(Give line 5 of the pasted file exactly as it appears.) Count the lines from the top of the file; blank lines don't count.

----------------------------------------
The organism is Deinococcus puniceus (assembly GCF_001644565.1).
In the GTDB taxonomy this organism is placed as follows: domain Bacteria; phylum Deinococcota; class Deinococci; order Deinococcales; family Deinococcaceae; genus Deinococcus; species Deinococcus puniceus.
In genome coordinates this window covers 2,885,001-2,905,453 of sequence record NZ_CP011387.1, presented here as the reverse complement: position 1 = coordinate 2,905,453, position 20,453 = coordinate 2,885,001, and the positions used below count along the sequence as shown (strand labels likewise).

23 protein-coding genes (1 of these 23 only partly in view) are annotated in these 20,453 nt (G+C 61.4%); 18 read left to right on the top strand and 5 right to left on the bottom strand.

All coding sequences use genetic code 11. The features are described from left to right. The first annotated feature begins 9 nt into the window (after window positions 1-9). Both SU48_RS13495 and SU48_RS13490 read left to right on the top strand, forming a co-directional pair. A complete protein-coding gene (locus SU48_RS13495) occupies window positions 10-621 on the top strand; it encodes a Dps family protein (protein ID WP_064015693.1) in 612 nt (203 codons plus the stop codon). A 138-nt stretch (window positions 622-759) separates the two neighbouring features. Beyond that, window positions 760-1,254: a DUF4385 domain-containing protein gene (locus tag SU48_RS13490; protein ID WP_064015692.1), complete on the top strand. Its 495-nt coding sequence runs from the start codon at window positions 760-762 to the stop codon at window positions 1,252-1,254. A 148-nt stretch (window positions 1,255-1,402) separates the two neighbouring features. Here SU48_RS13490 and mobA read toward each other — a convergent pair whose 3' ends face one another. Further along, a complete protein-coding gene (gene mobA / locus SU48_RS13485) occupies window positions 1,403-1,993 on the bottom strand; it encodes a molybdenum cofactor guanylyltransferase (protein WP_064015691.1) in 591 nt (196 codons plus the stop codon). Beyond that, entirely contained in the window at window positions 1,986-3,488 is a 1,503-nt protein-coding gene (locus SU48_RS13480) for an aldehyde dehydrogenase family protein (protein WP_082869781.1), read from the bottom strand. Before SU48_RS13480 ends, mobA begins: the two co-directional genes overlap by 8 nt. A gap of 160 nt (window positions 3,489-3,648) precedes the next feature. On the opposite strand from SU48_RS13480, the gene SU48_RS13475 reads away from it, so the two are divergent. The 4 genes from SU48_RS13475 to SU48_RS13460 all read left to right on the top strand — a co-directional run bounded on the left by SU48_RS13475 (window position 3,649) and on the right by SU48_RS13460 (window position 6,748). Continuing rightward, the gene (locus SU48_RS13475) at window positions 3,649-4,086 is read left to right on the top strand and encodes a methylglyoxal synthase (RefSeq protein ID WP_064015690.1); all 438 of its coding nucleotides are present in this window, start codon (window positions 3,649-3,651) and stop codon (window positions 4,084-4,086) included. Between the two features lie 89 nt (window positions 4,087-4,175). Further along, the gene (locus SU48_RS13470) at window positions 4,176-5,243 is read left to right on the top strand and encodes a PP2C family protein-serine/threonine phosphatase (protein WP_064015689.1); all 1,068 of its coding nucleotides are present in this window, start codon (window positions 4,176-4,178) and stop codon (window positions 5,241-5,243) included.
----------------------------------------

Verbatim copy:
All coding sequences use genetic code 11. The features are described from left to right. The first annotated feature begins 9 nt into the window (after window positions 1-9). Both SU48_RS13495 and SU48_RS13490 read left to right on the top strand, forming a co-directional pair. A complete protein-coding gene (locus SU48_RS13495) occupies window positions 10-621 on the top strand; it encodes a Dps family protein (protein ID WP_064015693.1) in 612 nt (203 codons plus the stop codon). A 138-nt stretch (window positions 622-759) separates the two neighbouring features. Beyond that, window positions 760-1,254: a DUF4385 domain-containing protein gene (locus tag SU48_RS13490; protein ID WP_064015692.1), complete on the top strand. Its 495-nt coding sequence runs from the start codon at window positions 760-762 to the stop codon at window positions 1,252-1,254. A 148-nt stretch (window positions 1,255-1,402) separates the two neighbouring features. Here SU48_RS13490 and mobA read toward each other — a convergent pair whose 3' ends face one another. Further along, a complete protein-coding gene (gene mobA / locus SU48_RS13485) occupies window positions 1,403-1,993 on the bottom strand; it encodes a molybdenum cofactor guanylyltransferase (protein WP_064015691.1) in 591 nt (196 codons plus the stop codon). Beyond that, entirely contained in the window at window positions 1,986-3,488 is a 1,503-nt protein-coding gene (locus SU48_RS13480) for an aldehyde dehydrogenase family protein (protein WP_082869781.1), read from the bottom strand. Before SU48_RS13480 ends, mobA begins: the two co-directional genes overlap by 8 nt. A gap of 160 nt (window positions 3,489-3,648) precedes the next feature. On the opposite strand from SU48_RS13480, the gene SU48_RS13475 reads away from it, so the two are divergent. The 4 genes from SU48_RS13475 to SU48_RS13460 all read left to right on the top strand — a co-directional run bounded on the left by SU48_RS13475 (window position 3,649) and on the right by SU48_RS13460 (window position 6,748). Continuing rightward, the gene (locus SU48_RS13475) at window positions 3,649-4,086 is read left to right on the top strand and encodes a methylglyoxal synthase (RefSeq protein ID WP_064015690.1); all 438 of its coding nucleotides are present in this window, start codon (window positions 3,649-3,651) and stop codon (window positions 4,084-4,086) included. Between the two features lie 89 nt (window positions 4,087-4,175). Further along, the gene (locus SU48_RS13470) at window positions 4,176-5,243 is read left to right on the top strand and encodes a PP2C family protein-serine/threonine phosphatase (protein WP_064015689.1); all 1,068 of its coding nucleotides are present in this window, start codon (window positions 4,176-4,178) and stop codon (window positions 5,241-5,243) included.